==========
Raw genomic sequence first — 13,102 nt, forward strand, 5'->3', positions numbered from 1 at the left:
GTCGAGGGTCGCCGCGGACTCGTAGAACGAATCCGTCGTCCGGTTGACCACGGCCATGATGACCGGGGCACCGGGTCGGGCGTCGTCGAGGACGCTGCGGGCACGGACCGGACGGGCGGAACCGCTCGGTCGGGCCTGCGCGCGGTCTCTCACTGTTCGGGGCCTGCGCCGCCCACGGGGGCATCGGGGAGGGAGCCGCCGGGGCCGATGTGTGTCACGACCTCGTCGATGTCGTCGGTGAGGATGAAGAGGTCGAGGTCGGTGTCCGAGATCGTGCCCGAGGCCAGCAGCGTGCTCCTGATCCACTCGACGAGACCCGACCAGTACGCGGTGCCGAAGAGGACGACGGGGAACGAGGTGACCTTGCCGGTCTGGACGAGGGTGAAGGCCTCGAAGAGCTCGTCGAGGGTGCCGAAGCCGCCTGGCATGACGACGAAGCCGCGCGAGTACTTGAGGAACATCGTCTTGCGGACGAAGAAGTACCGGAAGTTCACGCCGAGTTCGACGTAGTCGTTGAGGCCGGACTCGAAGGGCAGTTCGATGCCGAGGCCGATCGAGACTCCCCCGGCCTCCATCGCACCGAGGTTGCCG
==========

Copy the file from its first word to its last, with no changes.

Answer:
Raw genomic sequence first — 13,102 nt, forward strand, 5'->3', positions numbered from 1 at the left:
GTCGAGGGTCGCCGCGGACTCGTAGAACGAATCCGTCGTCCGGTTGACCACGGCCATGATGACCGGGGCACCGGGTCGGGCGTCGTCGAGGACGCTGCGGGCACGGACCGGACGGGCGGAACCGCTCGGTCGGGCCTGCGCGCGGTCTCTCACTGTTCGGGGCCTGCGCCGCCCACGGGGGCATCGGGGAGGGAGCCGCCGGGGCCGATGTGTGTCACGACCTCGTCGATGTCGTCGGTGAGGATGAAGAGGTCGAGGTCGGTGTCCGAGATCGTGCCCGAGGCCAGCAGCGTGCTCCTGATCCACTCGACGAGACCCGACCAGTACGCGGTGCCGAAGAGGACGACGGGGAACGAGGTGACCTTGCCGGTCTGGACGAGGGTGAAGGCCTCGAAGAGCTCGTCGAGGGTGCCGAAGCCGCCTGGCATGACGACGAAGCCGCGCGAGTACTTGAGGAACATCGTCTTGCGGACGAAGAAGTACCGGAAGTTCACGCCGAGTTCGACGTAGTCGTTGAGGCCGGACTCGAAGGGCAGTTCGATGCCGAGGCCGATCGAGACTCCCCCGGCCTCCATCGCACCGAGGTTGCCG